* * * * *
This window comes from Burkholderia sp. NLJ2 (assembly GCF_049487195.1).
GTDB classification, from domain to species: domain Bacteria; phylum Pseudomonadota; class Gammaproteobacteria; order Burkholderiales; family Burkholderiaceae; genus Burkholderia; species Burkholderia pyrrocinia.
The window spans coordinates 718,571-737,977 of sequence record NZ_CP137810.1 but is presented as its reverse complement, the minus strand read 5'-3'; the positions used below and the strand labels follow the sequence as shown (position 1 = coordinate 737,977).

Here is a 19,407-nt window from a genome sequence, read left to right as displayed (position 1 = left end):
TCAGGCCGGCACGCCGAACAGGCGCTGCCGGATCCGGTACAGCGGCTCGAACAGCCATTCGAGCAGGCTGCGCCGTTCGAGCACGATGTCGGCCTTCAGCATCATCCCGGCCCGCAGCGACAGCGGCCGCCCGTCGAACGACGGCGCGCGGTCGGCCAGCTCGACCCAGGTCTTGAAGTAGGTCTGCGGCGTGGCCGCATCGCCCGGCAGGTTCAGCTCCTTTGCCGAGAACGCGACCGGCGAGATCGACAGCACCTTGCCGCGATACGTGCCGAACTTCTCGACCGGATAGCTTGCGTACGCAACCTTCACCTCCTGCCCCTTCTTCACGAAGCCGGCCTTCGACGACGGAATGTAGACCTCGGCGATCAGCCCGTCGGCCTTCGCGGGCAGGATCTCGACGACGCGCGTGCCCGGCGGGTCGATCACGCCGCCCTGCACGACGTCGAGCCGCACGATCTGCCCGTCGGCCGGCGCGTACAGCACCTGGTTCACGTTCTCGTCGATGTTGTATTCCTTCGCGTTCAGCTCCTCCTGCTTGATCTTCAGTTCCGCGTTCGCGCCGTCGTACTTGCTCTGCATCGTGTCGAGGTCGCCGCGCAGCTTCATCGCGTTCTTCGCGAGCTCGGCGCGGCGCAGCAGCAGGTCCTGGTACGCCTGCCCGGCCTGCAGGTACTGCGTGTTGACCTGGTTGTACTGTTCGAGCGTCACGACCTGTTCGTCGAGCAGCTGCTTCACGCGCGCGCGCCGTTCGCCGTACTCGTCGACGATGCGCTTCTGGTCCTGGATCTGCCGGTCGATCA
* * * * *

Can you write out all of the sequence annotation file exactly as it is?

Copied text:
This window comes from Burkholderia sp. NLJ2 (assembly GCF_049487195.1).
GTDB classification, from domain to species: domain Bacteria; phylum Pseudomonadota; class Gammaproteobacteria; order Burkholderiales; family Burkholderiaceae; genus Burkholderia; species Burkholderia pyrrocinia.
The window spans coordinates 718,571-737,977 of sequence record NZ_CP137810.1 but is presented as its reverse complement, the minus strand read 5'-3'; the positions used below and the strand labels follow the sequence as shown (position 1 = coordinate 737,977).

Here is a 19,407-nt window from a genome sequence, read left to right as displayed (position 1 = left end):
TCAGGCCGGCACGCCGAACAGGCGCTGCCGGATCCGGTACAGCGGCTCGAACAGCCATTCGAGCAGGCTGCGCCGTTCGAGCACGATGTCGGCCTTCAGCATCATCCCGGCCCGCAGCGACAGCGGCCGCCCGTCGAACGACGGCGCGCGGTCGGCCAGCTCGACCCAGGTCTTGAAGTAGGTCTGCGGCGTGGCCGCATCGCCCGGCAGGTTCAGCTCCTTTGCCGAGAACGCGACCGGCGAGATCGACAGCACCTTGCCGCGATACGTGCCGAACTTCTCGACCGGATAGCTTGCGTACGCAACCTTCACCTCCTGCCCCTTCTTCACGAAGCCGGCCTTCGACGACGGAATGTAGACCTCGGCGATCAGCCCGTCGGCCTTCGCGGGCAGGATCTCGACGACGCGCGTGCCCGGCGGGTCGATCACGCCGCCCTGCACGACGTCGAGCCGCACGATCTGCCCGTCGGCCGGCGCGTACAGCACCTGGTTCACGTTCTCGTCGATGTTGTATTCCTTCGCGTTCAGCTCCTCCTGCTTGATCTTCAGTTCCGCGTTCGCGCCGTCGTACTTGCTCTGCATCGTGTCGAGGTCGCCGCGCAGCTTCATCGCGTTCTTCGCGAGCTCGGCGCGGCGCAGCAGCAGGTCCTGGTACGCCTGCCCGGCCTGCAGGTACTGCGTGTTGACCTGGTTGTACTGTTCGAGCGTCACGACCTGTTCGTCGAGCAGCTGCTTCACGCGCGCGCGCCGTTCGCCGTACTCGTCGACGATGCGCTTCTGGTCCTGGATCTGCCGGTCGATCA